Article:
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The London Criminal Courts Solicitors’ Association (“LCCSA”) was founded in 1948. Members are Solicitors who practise in and around the Greater London area. Included are Prosecutors and self-employed advocates. Honorary Members (who are past Members of the Association) include Circuit Judges and District Judges.

The London Advocate

Nicola picture

Advocate issue 83

As I write this, Mr Grayling is trying to convince the public that the prisons are not in crisis. There are a lot of people out there contradicting him. While prisons are in the headlines, away from the glare of publicity, lawyers instructed on behalf of the LCCSA and CLSA are preparing for the judicial […]

Advocate issue 82

Summer has arrived. I, for one, have been looking forward to it, having spent the first quarter of the year training for the marathon in dark, cold, wet weather that only the insane would consider appropriate conditions for running. The prospect of lighter evenings, barbecues and beer gardens is an appealing one; but I fear […]

I forgot my t'ai chi kit

Advocate Issue 81

By the time this reaches you, I hope you will have enjoyed a couple of Bank Holiday weekends, an improvement in the weather and recovered from a surfeit of chocolate and the overdose of literary quotations squeezed into the last edition of The Advocate! But an editorial would not be complete without one cultural reference: […]

A Defendant Encounters Justice

Advocate Issue 80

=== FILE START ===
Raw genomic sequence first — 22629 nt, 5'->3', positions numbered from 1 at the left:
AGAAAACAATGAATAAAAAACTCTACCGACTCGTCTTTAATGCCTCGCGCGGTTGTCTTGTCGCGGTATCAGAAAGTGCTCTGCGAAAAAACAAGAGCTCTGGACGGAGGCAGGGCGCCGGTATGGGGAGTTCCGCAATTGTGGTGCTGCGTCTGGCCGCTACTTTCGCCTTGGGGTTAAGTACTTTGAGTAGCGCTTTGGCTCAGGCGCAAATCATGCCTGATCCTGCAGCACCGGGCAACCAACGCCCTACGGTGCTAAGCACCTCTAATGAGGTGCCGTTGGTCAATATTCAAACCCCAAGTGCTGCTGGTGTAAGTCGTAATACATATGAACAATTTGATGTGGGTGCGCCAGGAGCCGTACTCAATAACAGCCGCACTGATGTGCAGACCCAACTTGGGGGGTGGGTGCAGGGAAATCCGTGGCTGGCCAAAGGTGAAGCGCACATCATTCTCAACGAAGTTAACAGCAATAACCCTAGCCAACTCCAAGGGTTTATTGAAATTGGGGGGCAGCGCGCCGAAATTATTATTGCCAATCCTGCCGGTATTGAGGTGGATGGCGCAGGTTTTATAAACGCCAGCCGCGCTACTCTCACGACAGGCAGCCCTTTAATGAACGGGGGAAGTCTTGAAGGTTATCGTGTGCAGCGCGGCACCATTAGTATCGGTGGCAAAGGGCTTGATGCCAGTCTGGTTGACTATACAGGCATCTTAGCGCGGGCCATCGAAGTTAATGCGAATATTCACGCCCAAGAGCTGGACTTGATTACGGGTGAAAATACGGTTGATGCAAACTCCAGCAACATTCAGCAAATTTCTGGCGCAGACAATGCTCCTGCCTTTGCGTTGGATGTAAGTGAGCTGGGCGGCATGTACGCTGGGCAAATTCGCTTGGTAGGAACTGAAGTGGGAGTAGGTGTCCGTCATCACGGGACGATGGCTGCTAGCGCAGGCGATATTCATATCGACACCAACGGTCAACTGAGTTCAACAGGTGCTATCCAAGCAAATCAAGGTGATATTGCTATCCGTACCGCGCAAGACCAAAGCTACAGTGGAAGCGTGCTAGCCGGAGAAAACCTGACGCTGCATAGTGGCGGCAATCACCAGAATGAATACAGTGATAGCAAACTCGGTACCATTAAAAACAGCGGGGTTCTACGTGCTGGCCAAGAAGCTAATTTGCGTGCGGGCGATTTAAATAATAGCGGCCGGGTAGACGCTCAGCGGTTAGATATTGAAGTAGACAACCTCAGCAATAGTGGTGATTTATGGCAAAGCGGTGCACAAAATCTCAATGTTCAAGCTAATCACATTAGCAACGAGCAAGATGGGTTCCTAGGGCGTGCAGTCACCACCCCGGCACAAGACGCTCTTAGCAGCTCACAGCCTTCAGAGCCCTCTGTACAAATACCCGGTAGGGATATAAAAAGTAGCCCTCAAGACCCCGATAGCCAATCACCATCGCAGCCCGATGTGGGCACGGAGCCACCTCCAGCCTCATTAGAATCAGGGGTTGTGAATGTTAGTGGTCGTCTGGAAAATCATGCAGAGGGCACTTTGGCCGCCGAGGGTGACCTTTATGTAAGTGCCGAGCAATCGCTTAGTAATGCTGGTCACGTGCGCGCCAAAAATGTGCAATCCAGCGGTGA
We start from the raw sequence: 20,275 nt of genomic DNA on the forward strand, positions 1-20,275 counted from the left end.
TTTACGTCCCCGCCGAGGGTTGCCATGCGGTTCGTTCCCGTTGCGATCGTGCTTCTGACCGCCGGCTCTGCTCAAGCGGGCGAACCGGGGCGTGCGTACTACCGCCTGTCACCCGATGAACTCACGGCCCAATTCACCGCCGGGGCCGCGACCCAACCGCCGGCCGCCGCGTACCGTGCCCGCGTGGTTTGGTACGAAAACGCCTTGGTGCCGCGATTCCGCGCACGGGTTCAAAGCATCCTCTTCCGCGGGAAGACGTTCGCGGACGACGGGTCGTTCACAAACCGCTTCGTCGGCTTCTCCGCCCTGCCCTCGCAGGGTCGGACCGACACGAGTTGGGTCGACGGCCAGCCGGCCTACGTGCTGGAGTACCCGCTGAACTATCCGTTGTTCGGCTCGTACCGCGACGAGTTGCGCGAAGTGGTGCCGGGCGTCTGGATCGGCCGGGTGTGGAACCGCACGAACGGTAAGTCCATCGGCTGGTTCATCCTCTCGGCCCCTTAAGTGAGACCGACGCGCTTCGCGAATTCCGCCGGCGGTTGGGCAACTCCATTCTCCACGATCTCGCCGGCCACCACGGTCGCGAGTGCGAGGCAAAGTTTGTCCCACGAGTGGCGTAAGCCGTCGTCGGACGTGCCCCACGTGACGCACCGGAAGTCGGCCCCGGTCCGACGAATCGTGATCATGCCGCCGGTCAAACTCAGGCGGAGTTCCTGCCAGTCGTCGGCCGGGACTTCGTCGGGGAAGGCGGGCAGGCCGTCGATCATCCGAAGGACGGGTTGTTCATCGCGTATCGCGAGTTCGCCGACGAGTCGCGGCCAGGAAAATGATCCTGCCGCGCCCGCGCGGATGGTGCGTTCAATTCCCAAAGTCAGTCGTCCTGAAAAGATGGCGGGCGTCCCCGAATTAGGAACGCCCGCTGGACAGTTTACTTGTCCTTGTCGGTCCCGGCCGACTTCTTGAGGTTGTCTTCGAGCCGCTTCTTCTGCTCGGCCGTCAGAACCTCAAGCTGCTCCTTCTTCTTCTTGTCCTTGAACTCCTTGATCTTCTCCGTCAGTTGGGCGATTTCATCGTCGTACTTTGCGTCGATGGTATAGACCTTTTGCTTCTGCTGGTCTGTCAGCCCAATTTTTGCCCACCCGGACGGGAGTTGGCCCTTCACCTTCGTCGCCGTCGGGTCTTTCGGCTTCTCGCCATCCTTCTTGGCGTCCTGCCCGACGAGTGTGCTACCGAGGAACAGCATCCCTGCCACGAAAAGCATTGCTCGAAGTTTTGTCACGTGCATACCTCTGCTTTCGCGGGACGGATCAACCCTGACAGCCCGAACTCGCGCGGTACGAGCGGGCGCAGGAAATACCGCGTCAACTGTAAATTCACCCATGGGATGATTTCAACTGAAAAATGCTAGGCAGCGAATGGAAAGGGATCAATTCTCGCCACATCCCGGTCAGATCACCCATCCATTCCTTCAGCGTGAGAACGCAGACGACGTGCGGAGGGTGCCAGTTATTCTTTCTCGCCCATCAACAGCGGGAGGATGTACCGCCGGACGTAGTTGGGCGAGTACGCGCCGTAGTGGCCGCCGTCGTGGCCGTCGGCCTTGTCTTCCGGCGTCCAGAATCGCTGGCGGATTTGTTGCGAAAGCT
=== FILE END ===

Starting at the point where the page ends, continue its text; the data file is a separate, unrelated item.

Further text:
In this edition, university academic, Dr Tom Smith, examines “the most expensive legal aid system in the world”. We look at the foolishness of politicians: Grayling may have made the cuts but what is the position of the Liberal Democrats on this issue? Rakesh Bhasin attempts to work this out. (To even up the politician-bashing, […]

Court will adjourn for a three minute break

Advocate Issue 79

I would like to start my first editorial by wishing everyone a very Happy New Year. It is, unfortunately, a year that begins with great uncertainty but we can take some small comfort from the fact that we are not alone. In this edition’s interview, Ian Lawrence, the general secretary of the National Association of Probation Officers, confirms that the future of probation officers is not a certain one and that Mr Grayling’s proposals for them are as ill conceived as are his plans for us.

I have a strong case

Advocate Issue 78

This is the last editorial I shall write for the London Advocate and composing it is a curious task because I find myself in the unusual position of welcoming myself as the new president of the association.

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